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The Great Resignation: Turning departing employees into lifelong advocates

Fiona Stevenson
In Part 2 of our blog series on the Great Resignation, Energy for Growth Co-Founder Fiona Stevenson explores five actionable ways you can use the news of an employee’s departure to bring energy to your team and organization while creating lifelong advocates out of former employees.

Organizations are dealing with an accelerated rate of turnover in their workplaces, with more people leaving jobs than they have in 20 years.   Although the increased focus on hiring and training resulting from the Great Resignation are very top of mind for most leaders and managers in the current environment, most are likely not giving as much thought to how they will say goodbye to an unprecedented number of departing employees over the next several months.

While you may be able to save some of these employees from leaving – we’ll share some guidance in that area in an upcoming blog post in this series – in other cases, the best course of action for one or both parties may be the employee moving on.  A caring and in-touch manager truly wants the best for their employees as human beings – and there are several scenarios where the best might not be possible for even a highly valued and engaged employee to achieve in their current place of employment.

It’s critical to be as intentional about our approach to employees’ departures as we are to their arrivals. Employees who leave a company on good terms and feel supported in their departure can become lifelong advocates for you and your business.  Seeing a departed employee treated well can also provide a much-needed energy boost for remaining employees – demonstrating the compassion of their leadership and the appreciation of them as human beings.

That said, here are five tips for saying farewell to a departing employee and honouring the time you had the privilege of working together – in a way that brings (vs. depletes) workplace energy – and may even increase the morale of the rest of your workforce:

1. Celebrate their departure

Once an employee has made the decision to leave – however sad or painful it may be, it’s time to wish them well on the next phase of their journey. Make your best effort to shield them from the temporary upheaval that may result from their departure – and really strive to bring positive energy to your last workplace interactions with them.  Letting them know how much they will be missed, asking them questions about their new role, and helping to make their offboarding process as smooth as possible will go a long way.

2. Recognize and show gratitude for their service

It’s important to acknowledge the contributions of your departing employee. Reflect on significant project achievements, personal and professional growth they demonstrated, as well as some of the intangibles they brought to the workplace – and ideally share these with them in front of their fellow employees. Reminding them about the legacy they are leaving behind and the lasting mark they’ve made on the organization as well as their fellow colleagues can be incredibly powerful and will likely be something they remember for many years to come.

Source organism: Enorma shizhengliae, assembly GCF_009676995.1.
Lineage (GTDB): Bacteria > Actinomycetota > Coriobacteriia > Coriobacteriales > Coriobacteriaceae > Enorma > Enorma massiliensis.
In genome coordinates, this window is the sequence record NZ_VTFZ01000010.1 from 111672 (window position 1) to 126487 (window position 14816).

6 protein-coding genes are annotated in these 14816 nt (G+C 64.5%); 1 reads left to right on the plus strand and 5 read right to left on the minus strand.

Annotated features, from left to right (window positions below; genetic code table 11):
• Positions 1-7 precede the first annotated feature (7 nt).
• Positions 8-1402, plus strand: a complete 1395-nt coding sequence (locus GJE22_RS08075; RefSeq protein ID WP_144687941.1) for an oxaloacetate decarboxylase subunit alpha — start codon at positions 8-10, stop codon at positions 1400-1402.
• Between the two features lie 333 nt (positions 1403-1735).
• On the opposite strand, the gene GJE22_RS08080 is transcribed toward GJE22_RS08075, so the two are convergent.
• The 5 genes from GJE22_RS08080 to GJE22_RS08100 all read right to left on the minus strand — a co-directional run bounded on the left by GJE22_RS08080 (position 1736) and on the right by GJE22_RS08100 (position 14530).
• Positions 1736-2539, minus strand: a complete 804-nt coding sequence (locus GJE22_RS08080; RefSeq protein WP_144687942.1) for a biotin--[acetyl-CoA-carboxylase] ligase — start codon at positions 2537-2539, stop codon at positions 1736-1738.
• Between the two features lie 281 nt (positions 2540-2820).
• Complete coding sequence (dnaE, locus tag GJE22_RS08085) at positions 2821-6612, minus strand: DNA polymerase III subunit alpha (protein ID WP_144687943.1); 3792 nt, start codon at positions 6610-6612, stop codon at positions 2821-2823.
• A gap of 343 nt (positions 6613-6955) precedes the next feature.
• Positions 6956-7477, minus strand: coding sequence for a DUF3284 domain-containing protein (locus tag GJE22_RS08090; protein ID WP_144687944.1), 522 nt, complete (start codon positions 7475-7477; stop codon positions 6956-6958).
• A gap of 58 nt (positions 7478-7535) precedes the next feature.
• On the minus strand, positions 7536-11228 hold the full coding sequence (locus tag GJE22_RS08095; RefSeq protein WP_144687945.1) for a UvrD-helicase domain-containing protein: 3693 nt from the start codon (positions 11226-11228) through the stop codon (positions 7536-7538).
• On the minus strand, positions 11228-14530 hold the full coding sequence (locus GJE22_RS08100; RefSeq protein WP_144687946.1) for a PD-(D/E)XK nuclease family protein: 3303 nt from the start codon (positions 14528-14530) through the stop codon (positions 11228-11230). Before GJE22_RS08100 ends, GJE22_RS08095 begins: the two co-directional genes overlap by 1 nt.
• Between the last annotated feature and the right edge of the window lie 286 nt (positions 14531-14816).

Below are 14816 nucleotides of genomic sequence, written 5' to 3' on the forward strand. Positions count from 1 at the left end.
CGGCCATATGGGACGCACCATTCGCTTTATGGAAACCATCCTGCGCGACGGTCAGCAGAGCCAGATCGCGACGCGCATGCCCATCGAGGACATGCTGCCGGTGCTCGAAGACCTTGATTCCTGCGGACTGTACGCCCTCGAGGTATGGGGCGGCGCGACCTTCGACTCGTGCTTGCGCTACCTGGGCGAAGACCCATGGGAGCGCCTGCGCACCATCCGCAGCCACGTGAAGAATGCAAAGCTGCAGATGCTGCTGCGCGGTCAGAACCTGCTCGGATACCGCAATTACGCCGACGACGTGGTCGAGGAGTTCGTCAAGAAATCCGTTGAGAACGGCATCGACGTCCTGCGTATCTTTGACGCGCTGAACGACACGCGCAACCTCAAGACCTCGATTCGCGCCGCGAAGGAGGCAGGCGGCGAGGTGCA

3. Give fellow colleagues an opportunity to say goodbye

Too often, employee departures are treated in a secretive fashion and never or not adequately addressed publicly, quickly becoming the elephant in the room in those last few awkward meetings. But, as we know, the departure of cherished employees can be very hard on those left behind and it’s important to respect their need for closure as well.  Create opportunities for colleagues to say goodbye and share memories through events such as team lunch, virtual cocktail hour or dedicated team meeting or collaborative projects such as a collage or video tribute.

4. Give them a thoughtful parting gift

Thoughtful vs. value is key here, as an extravagant gift without meaning may have the opposite of the desired effect. In choosing a gift, think about something that shows an understanding and appreciation for them as a person, their contributions to the business, and/or the new city and/or job they’re headed to. If this is not your strong suit, identify someone or a group of people within your organization who knows the employee well and is skilled in gift giving to take the reins.

5. Stay in touch

Treat departing employees as the newest members of your company’s alumni network. If you haven’t already done so, set up a system for keeping in touch with past employees through a formal or informal network. You may also want to think about holding and funding annual alumni events. With respect to the departing employee, make a note in your calendar to reach out after a few weeks to see how they’re doing. If appropriate, offer to become a mentor for them.

Leaders and managers invest a significant amount of energy in attempting to be recognized as a great place to work among our current employees – but we often fail to put the same amount of thought and effort against ensuring our former employees view us as the best place they’ve ever worked. The impact of our words and actions in the final days of an employee’s tenure may be even more meaningful than the thousands of days that preceded them – so let’s be intentional about making them count!

What has been your approach to departing employees? Which of these 5 tips resonated most with you? Leave us a comment below to share your thoughts. We’d love to continue this conversation! See you in Part 3.

 

 

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